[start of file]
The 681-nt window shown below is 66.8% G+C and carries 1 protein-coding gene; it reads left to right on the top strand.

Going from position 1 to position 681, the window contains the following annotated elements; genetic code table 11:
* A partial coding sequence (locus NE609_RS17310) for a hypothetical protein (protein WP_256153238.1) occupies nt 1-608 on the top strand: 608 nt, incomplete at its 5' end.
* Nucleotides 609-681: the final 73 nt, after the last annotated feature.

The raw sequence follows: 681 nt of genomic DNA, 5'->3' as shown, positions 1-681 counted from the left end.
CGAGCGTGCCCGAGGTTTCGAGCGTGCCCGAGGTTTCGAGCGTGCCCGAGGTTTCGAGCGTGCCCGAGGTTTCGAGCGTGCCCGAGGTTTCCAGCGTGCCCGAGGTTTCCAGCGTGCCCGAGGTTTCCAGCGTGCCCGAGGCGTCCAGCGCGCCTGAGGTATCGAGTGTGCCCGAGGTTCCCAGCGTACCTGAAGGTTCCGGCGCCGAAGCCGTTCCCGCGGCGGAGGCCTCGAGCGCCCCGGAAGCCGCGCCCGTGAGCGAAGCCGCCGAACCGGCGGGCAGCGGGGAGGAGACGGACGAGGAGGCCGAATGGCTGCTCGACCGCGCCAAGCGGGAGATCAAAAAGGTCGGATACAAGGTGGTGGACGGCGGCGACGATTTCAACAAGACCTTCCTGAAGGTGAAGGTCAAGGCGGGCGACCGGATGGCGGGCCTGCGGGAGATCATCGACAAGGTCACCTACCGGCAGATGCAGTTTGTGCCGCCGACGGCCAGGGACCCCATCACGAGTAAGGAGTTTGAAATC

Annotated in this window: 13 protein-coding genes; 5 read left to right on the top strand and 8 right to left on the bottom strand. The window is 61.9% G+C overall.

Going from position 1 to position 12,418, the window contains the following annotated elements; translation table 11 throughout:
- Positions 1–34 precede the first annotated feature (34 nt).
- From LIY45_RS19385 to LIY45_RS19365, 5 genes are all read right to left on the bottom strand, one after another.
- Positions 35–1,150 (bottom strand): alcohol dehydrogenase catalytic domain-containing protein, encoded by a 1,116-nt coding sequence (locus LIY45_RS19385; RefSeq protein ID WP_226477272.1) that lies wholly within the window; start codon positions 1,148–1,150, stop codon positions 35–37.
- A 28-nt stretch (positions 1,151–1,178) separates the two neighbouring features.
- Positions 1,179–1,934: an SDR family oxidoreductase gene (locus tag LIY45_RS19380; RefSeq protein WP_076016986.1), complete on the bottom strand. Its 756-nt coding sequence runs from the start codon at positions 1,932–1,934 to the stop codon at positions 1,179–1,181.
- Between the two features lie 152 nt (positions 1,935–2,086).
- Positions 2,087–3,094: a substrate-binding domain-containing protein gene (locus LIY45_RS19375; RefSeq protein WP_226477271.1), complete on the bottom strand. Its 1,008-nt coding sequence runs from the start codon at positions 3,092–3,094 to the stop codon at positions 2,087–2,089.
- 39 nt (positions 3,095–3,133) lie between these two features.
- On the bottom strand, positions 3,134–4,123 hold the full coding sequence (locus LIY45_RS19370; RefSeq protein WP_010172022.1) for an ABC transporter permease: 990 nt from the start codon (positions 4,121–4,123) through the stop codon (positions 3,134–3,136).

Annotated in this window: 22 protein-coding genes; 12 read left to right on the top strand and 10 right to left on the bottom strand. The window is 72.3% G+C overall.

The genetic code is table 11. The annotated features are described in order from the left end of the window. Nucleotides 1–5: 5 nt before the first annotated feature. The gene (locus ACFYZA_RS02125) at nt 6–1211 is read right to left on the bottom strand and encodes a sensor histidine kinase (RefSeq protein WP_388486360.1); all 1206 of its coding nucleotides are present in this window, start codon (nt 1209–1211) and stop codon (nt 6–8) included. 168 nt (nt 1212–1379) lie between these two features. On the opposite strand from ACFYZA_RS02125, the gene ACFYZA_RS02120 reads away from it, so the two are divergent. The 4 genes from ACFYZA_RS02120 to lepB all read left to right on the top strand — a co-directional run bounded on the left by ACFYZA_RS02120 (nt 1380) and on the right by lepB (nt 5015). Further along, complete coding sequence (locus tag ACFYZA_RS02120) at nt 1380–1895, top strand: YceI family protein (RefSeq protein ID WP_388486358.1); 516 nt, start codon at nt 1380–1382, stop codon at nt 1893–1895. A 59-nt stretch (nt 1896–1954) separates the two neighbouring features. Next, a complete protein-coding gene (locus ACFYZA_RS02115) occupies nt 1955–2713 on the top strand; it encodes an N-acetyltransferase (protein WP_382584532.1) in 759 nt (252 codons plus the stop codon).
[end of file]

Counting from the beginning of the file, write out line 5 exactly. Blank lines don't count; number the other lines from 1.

The raw sequence follows: 681 nt of genomic DNA, 5'->3' as shown, positions 1-681 counted from the left end.